All these squares make a circle.
    All these squares make a circle.
    All these squares make a circle.

  • Konig Des Todes.2086Konig Des Todes.2086 Member ✭✭✭✭
    edited March 10, 2021

    @Sajuuk Khar.1509 said:

    @Konig Des Todes.2086 said:
    Worst yet, they made Braham an actual Mary Sue by there being literally no dissent or disagreement with his actions

    Except both the Commander and Aurene don't agree with Braham's actions. Aurene just says we need to accept the fact he made his choice.

    The Commander may not have agreed with the plan, but Aurene clearly did because she told him Primordus' location. And at the end of the last DRM, the Commander, Rytlock, and Efram all comment on Braham's bravery and noble sacrifice.

    Which shows that even if they didn't agree with the plan, they not only accept it, but straight up praise his actions.

    despite the fact that we just spent the entire season stopping Bangar from trying to do the exact same thing that Braham chose to do.

    Incorrect. We stopped Bangar, who was being manipulated by Jormag from the beginning(hence the corrupted items in his office, and the Boneskinner tracks outside his office) from awakening Jormag, because that is what Jormag wanted, and what Jormag was actively manipulating Bangar to accomplish. Braham's situation is the literal polar opposite of Bangar's. Bangar was a tool of Jormag from the get go, working to fulfill Jormag's desire, while Braham is making Primordus his tool, by taking advantage of Primordus's lack of intelligence.

    The Commander didn't know Bangar was being manipulated (and neither did players, even if many suspected such due to the clues you mention), and were stopping Bangar because "champions don't control the Elder Dragon" and Bangar would just "feed the charr to Jormag".

    Yes, let's use beings made of pure magic to control a being that eat magic and have endless hunger for said magic by inserting said beings made of pure magic into the Elder Dragon. That's smart.

    Fight fire with fire. The Spirits of the Wild have constantly been shown to be creatures of nearly limitless magical power, hence why the Elder Dragons have gone after them. That also makes them some of the beings beings, when their forces are combined, to combat an Elder Dragon. Just like Elder Dragons are being of pure magic, so are the gods, and the best thing to fight a Dragon with would be a god, since the god is the only thing that could stand toe to toe with it.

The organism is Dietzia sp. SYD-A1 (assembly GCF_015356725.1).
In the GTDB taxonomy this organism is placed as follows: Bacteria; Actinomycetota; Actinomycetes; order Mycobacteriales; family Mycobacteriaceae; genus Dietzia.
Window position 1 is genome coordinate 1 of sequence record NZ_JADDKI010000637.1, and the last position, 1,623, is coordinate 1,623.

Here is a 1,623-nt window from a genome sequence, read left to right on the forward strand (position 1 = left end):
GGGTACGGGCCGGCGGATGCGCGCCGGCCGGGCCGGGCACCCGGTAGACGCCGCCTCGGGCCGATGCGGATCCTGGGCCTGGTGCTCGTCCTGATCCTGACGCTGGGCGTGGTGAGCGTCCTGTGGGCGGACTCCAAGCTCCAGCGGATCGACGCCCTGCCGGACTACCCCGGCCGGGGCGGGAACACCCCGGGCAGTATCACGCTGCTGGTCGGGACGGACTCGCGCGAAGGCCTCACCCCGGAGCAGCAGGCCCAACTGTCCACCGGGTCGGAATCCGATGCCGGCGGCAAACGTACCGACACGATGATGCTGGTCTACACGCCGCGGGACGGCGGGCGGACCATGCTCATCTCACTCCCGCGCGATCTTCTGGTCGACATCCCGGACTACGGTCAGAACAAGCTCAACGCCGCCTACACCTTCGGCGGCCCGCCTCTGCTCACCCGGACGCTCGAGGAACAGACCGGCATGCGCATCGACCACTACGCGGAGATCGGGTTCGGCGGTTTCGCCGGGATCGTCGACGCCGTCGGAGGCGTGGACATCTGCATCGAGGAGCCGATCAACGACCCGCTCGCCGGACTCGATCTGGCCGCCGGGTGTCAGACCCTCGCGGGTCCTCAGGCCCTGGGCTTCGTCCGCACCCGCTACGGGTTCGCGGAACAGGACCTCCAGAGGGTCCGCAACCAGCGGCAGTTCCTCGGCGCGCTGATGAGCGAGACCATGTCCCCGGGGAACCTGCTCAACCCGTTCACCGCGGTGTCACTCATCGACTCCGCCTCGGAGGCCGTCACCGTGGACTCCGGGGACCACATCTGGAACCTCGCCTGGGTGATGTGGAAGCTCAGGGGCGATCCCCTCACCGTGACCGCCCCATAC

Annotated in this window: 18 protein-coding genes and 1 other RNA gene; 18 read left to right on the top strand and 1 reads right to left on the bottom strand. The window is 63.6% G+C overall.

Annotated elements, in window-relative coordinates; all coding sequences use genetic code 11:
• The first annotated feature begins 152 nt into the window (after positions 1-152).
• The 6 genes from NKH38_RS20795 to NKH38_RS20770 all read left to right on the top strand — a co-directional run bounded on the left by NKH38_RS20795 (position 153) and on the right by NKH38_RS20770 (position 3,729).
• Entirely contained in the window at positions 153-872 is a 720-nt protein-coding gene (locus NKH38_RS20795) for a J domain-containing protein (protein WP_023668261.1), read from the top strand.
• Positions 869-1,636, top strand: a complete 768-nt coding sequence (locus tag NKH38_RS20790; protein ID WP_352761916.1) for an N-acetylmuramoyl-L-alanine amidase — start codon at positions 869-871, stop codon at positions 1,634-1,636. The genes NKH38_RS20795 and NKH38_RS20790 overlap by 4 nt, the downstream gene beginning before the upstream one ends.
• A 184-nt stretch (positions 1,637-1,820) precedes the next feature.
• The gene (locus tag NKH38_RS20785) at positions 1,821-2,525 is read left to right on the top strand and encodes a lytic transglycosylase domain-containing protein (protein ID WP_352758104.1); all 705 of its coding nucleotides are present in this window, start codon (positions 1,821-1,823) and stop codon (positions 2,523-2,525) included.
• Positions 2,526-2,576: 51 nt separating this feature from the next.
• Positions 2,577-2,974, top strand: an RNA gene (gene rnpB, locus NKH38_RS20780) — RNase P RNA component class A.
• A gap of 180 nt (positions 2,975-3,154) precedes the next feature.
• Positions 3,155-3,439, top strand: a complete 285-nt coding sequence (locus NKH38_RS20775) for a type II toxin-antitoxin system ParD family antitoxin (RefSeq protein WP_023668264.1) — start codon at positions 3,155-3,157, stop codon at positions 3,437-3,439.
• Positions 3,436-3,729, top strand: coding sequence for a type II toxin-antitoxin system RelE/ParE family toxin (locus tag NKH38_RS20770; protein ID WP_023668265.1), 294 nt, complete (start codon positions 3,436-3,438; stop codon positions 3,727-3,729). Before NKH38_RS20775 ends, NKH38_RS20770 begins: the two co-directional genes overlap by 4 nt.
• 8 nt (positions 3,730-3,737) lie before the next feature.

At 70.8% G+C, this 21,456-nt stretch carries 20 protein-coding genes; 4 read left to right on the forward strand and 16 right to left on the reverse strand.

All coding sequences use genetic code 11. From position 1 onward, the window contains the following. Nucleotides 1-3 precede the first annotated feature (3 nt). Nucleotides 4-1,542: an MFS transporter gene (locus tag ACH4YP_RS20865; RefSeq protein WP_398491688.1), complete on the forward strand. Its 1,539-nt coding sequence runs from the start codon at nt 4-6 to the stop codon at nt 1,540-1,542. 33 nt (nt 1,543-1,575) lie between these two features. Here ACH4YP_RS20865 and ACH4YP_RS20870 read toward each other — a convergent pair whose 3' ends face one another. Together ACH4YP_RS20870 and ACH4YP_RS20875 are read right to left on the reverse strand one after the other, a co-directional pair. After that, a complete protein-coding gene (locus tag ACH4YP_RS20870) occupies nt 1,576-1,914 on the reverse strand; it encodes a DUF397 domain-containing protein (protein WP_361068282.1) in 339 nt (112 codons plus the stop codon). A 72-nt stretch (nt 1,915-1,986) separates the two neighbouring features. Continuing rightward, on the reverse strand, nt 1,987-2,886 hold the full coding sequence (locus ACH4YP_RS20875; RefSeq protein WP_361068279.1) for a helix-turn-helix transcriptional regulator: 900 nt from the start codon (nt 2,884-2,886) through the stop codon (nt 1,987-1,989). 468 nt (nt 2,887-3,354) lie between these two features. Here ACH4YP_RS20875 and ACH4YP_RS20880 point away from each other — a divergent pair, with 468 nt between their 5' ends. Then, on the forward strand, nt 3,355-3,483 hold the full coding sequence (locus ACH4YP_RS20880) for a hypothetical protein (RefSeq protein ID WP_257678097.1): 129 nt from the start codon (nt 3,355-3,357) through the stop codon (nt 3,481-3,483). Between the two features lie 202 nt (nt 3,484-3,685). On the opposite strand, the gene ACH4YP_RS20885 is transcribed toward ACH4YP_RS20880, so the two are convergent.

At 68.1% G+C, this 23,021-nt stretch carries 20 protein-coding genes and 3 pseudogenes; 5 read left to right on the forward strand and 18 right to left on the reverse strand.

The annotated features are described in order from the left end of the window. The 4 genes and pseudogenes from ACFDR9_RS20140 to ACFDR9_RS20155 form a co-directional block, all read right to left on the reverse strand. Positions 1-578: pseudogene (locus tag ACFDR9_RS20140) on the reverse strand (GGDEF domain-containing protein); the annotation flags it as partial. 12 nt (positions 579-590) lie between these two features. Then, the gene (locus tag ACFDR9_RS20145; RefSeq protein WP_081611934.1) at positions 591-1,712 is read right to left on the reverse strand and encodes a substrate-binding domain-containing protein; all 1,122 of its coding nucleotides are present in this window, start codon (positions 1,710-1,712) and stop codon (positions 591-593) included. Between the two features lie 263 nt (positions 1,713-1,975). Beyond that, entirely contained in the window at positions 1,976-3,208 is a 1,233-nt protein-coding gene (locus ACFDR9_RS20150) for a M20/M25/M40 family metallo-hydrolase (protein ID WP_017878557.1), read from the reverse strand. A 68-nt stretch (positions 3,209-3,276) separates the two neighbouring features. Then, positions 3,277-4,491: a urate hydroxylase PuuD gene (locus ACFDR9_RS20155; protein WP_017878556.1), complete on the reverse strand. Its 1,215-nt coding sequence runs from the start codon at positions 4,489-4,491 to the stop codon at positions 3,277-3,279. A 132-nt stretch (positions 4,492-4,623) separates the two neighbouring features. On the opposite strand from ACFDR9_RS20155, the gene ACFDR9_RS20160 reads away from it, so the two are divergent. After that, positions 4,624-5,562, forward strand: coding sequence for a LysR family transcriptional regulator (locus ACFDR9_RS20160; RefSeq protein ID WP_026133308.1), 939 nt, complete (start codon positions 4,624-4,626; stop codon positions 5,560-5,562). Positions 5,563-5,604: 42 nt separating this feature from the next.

The only thing here you said that's correct is that the Spirits of the Wild are creatures of nearly limitless magic.

    Yes, Primordus needs a champion, despite the fact that we've literally been killing his champions left and right.

    All of the champions we killed were non intelligent, and unable to be reasoned with. We needed a champion that had intelligence, and reason, to usefully direct Primrodus's power.

    They very much had some intelligence, as they were not only directing destroyers where to attack, but even doing feint assaults as seen in Gendarran Fields DRM. No dragon minion can be reasoned with - the entire point of dragon minions is that they lack free will. Champions included.

    The only exception are those "bonded" like the Commander, Caithe, Ryland, and Bangar. Which Primordus has no reason to do, and as evident by the story journal, didn't do. Braham was corrupted, not bonded, and "somehow" the Spirits are preventing his total corruption.

    Quality writing. "Somehow, Palpatine returned."

    Yes, Primordus will be led by his champion, despite the fact that we spent an entire year saying that's not how it works.

    Also incorrect. We said what Bangar was trying to do, which was wave the bow in front of Jormag's face, and hope Jormag bows to him because of it, wouldn't work.

    Allow me to quote:

    Crecia Stoneglow: The Elder Dragon. One of our scouts spotted it doing...something to the old Brand scars just south of here.
    Crecia Stoneglow: What are its orders?
    Character name: Aurene doesn't take orders from us. As for the Brand scars—we believe she's purifying them, for lack of a better word.